Bad data continues to plague the electrical industry, costing electrical businesses lost revenue and profits because of incomplete or inaccurate product descriptions, pricing and other information.
The Industry Data Exchange Association (IDEA), Rosslyn, Va., estimates data errors cost the industry $1.2 billion annually, and that if electrical businesses synchronized their data properly through the IDW, it could add 1 percent and 0.75 percent to the bottom lines of manufacturers and distributors, respectively.
To help electrical manufacturers and electrical distributors feed more accurate data into its Industry Data Warehouse (IDW), IDEA recently began offering member companies a new tool to clean up their data with the Data Audit and Certification (DAC) program.
Manufacturers that provide product and pricing data directly to IDEA's IDW will have their business data rated against a specification developed by IDEA and Profile Systems, Springfield, Mass., the DAC service provider, along with recommendations from manufacturer and distributor customers.
Each manufacturer will receive a post-audit report that indicates data errors, mismatches, and missing or incomplete fields with instructions and timelines for correcting and updating the data. After the manufacturer makes the necessary corrections to its data, a verification audit will be performed. The manufacturer's data will be certified to Level 1, 2 or 3. Level 3 represents the highest certification rating.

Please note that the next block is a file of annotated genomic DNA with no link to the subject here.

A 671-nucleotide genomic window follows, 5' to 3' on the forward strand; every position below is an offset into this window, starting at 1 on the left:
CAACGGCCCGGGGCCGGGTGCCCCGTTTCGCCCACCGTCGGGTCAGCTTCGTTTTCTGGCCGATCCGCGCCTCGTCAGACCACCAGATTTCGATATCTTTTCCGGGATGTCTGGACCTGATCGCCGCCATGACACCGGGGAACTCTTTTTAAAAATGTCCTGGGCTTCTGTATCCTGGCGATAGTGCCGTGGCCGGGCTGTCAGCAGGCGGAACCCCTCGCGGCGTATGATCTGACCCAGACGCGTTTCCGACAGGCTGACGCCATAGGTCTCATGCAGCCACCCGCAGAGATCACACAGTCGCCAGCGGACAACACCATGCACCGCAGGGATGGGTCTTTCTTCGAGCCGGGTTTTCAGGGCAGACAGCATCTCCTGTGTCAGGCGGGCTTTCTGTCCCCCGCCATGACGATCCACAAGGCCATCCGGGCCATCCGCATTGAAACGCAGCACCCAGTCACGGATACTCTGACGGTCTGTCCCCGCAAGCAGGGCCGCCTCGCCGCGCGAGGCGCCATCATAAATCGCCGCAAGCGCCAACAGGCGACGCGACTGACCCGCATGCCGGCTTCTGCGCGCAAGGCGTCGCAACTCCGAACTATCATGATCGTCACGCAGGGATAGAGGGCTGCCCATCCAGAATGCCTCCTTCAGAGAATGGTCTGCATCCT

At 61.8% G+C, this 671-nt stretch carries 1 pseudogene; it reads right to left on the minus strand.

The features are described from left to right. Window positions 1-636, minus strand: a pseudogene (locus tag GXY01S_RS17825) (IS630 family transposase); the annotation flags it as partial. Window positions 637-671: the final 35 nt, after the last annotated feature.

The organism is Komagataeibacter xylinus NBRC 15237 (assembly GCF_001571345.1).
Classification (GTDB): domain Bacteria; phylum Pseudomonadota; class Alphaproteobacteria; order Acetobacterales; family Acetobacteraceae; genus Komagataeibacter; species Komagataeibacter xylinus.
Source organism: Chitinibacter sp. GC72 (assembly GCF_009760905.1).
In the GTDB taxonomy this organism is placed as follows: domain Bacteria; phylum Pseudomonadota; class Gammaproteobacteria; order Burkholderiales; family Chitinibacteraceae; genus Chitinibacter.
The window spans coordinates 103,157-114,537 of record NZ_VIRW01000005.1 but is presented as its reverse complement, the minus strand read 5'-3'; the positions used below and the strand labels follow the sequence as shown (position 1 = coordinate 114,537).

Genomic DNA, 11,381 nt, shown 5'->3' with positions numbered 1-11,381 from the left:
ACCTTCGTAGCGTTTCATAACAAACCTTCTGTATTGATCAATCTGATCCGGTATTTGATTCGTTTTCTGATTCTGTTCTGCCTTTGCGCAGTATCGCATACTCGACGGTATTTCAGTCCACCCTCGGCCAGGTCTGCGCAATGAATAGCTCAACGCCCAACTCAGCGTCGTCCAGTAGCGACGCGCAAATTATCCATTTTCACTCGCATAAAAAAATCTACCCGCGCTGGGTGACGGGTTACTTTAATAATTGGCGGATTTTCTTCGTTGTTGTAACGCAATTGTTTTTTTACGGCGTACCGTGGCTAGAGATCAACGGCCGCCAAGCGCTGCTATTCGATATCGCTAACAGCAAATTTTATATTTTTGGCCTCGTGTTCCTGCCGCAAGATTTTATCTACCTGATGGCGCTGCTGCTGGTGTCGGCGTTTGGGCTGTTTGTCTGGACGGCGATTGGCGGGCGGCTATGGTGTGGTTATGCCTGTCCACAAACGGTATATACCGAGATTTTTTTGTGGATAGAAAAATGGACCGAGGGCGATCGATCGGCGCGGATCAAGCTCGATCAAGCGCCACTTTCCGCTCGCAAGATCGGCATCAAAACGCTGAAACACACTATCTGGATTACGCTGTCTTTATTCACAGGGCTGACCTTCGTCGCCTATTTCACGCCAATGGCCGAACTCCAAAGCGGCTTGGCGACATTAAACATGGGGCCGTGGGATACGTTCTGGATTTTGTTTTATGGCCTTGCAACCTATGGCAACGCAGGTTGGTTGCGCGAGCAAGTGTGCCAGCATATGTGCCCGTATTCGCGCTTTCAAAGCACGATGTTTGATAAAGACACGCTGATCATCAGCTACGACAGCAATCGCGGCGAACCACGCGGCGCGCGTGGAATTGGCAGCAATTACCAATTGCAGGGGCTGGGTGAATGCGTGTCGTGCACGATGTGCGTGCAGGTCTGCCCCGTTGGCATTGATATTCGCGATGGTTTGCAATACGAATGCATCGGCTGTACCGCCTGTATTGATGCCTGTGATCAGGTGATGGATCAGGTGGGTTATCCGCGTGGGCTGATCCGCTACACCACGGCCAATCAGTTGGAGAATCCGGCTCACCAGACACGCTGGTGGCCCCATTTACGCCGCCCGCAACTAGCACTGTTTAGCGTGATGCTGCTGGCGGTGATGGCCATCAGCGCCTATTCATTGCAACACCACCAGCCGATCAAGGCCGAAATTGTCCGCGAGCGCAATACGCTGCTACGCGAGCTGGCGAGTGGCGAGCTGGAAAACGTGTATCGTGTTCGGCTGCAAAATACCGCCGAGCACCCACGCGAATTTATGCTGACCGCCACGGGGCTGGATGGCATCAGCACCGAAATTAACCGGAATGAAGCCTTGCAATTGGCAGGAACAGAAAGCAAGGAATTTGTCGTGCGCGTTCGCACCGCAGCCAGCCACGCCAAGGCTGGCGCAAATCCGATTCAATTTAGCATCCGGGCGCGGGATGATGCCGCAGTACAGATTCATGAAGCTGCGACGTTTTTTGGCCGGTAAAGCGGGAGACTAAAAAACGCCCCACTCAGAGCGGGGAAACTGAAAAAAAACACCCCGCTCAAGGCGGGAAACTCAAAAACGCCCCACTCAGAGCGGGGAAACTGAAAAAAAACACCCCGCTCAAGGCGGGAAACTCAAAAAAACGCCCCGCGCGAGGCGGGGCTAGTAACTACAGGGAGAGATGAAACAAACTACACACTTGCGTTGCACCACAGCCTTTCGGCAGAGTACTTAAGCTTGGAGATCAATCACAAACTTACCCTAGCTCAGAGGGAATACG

The data audit and certification process will be completed in March and October each year, with the first audit being completed this month. The overall results of each manufacturer's audit will be made public via IDEA's Web site and the IDW administrative Web site.
“Data is the engine that drives today's businesses,” stated Mike Rioux, IDEA president. “Without this program, it has been an uphill battle getting data synchronized. The return on investment for participating in the DAC program exceeds the cost of having their data reviewed by Profile Systems by a factor of 150.”
IDEA decided an audit program was necessary when a 2003 pilot program it sponsored between 10 manufacturers and eight distributors showed only 5 percent of the data matched identically on four of the most basic data elements (UPC, catalog, description, and pricing).